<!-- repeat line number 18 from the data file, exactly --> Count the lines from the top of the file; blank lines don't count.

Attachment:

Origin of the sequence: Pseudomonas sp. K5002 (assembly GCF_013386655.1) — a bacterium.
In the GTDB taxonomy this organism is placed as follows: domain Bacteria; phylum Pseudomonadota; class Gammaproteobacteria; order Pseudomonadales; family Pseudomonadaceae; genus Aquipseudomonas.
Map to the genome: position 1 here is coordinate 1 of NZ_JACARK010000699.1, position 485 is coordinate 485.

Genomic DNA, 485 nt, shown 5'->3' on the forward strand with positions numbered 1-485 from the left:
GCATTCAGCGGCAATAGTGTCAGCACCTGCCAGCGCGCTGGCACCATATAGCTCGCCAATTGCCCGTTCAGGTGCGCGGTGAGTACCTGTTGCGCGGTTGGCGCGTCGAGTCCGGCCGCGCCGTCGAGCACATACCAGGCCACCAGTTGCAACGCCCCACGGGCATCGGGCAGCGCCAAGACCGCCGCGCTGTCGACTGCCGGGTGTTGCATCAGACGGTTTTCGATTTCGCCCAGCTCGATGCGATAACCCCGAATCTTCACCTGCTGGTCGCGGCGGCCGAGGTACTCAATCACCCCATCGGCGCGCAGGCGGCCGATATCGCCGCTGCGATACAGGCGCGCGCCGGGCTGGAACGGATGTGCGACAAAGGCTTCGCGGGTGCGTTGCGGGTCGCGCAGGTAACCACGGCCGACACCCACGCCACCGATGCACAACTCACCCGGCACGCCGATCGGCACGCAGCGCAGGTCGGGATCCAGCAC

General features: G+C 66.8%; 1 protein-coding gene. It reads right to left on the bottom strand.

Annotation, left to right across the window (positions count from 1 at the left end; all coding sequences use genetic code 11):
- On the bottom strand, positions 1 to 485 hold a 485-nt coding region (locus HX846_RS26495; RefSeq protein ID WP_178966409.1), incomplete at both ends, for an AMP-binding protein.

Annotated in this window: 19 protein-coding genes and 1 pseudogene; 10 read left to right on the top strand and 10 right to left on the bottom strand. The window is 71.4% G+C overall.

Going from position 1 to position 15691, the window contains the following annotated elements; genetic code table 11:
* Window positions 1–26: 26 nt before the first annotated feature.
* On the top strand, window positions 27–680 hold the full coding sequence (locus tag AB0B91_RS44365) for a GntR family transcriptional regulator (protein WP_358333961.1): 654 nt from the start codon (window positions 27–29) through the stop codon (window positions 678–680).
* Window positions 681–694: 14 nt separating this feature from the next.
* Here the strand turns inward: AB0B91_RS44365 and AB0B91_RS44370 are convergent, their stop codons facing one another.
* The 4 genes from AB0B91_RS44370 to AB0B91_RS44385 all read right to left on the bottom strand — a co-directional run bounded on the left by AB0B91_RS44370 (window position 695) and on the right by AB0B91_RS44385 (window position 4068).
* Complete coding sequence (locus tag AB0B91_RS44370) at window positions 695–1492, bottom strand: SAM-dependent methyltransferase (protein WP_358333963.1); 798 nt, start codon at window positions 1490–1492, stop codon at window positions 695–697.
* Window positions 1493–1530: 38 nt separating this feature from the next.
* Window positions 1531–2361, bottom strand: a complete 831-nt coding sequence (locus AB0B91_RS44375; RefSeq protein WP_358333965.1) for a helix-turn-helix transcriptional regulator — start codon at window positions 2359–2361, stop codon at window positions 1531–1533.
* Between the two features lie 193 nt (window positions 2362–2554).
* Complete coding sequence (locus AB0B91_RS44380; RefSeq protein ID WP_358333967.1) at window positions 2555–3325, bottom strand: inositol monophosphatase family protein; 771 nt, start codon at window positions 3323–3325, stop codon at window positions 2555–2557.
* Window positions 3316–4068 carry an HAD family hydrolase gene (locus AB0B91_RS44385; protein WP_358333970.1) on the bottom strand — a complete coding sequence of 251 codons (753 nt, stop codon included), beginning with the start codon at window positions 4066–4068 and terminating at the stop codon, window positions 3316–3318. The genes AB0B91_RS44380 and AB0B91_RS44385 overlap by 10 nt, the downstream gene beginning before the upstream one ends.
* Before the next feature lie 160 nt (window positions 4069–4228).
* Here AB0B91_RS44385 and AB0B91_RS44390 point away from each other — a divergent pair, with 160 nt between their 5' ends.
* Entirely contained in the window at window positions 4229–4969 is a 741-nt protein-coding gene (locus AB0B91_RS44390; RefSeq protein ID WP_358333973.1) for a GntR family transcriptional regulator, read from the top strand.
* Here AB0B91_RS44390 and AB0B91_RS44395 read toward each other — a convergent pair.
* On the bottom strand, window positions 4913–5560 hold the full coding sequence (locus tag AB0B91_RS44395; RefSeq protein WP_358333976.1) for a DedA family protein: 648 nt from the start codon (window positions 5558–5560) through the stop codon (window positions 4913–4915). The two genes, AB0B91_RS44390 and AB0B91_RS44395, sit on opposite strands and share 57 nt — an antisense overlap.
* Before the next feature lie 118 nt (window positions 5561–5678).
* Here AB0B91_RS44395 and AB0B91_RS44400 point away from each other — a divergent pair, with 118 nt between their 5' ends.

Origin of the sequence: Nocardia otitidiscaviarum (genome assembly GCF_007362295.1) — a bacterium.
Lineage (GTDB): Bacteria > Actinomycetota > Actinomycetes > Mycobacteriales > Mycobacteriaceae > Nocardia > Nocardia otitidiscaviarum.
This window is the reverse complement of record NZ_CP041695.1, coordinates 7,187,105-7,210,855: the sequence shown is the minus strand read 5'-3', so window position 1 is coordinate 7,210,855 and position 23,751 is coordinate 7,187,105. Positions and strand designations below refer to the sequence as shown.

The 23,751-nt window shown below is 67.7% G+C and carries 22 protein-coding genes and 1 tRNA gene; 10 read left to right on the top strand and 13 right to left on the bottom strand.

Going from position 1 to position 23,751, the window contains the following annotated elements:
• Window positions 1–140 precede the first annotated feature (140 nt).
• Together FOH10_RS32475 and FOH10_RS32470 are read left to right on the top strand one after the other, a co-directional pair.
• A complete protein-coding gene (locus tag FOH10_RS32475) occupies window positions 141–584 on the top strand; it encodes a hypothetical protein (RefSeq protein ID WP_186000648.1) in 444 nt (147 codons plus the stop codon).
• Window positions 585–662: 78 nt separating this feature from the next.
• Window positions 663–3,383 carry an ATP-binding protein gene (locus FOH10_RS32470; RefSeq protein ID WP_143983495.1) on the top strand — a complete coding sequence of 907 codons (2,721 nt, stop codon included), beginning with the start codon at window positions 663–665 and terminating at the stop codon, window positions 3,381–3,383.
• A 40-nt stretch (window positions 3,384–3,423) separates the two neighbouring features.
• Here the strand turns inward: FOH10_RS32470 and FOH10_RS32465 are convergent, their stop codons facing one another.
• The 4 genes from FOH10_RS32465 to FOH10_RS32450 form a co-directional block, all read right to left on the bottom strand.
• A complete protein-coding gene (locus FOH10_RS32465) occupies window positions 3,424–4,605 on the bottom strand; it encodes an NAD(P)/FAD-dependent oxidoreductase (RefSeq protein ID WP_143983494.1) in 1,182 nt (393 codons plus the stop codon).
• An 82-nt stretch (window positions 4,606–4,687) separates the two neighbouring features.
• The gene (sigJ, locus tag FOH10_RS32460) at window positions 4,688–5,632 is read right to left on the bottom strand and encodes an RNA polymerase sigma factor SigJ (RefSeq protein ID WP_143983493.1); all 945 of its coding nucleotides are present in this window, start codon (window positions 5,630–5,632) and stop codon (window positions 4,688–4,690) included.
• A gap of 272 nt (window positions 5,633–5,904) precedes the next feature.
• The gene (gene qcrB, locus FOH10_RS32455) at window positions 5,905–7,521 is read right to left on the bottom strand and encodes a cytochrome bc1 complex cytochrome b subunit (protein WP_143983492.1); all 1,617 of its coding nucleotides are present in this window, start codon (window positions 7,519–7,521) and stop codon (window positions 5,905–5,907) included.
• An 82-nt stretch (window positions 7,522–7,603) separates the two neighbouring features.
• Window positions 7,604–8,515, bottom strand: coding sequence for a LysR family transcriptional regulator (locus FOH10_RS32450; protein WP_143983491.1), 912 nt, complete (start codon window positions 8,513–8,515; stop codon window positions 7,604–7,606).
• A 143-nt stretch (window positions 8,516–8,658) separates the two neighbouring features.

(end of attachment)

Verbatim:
* Window positions 1531–2361, bottom strand: a complete 831-nt coding sequence (locus AB0B91_RS44375; RefSeq protein WP_358333965.1) for a helix-turn-helix transcriptional regulator — start codon at window positions 2359–2361, stop codon at window positions 1531–1533.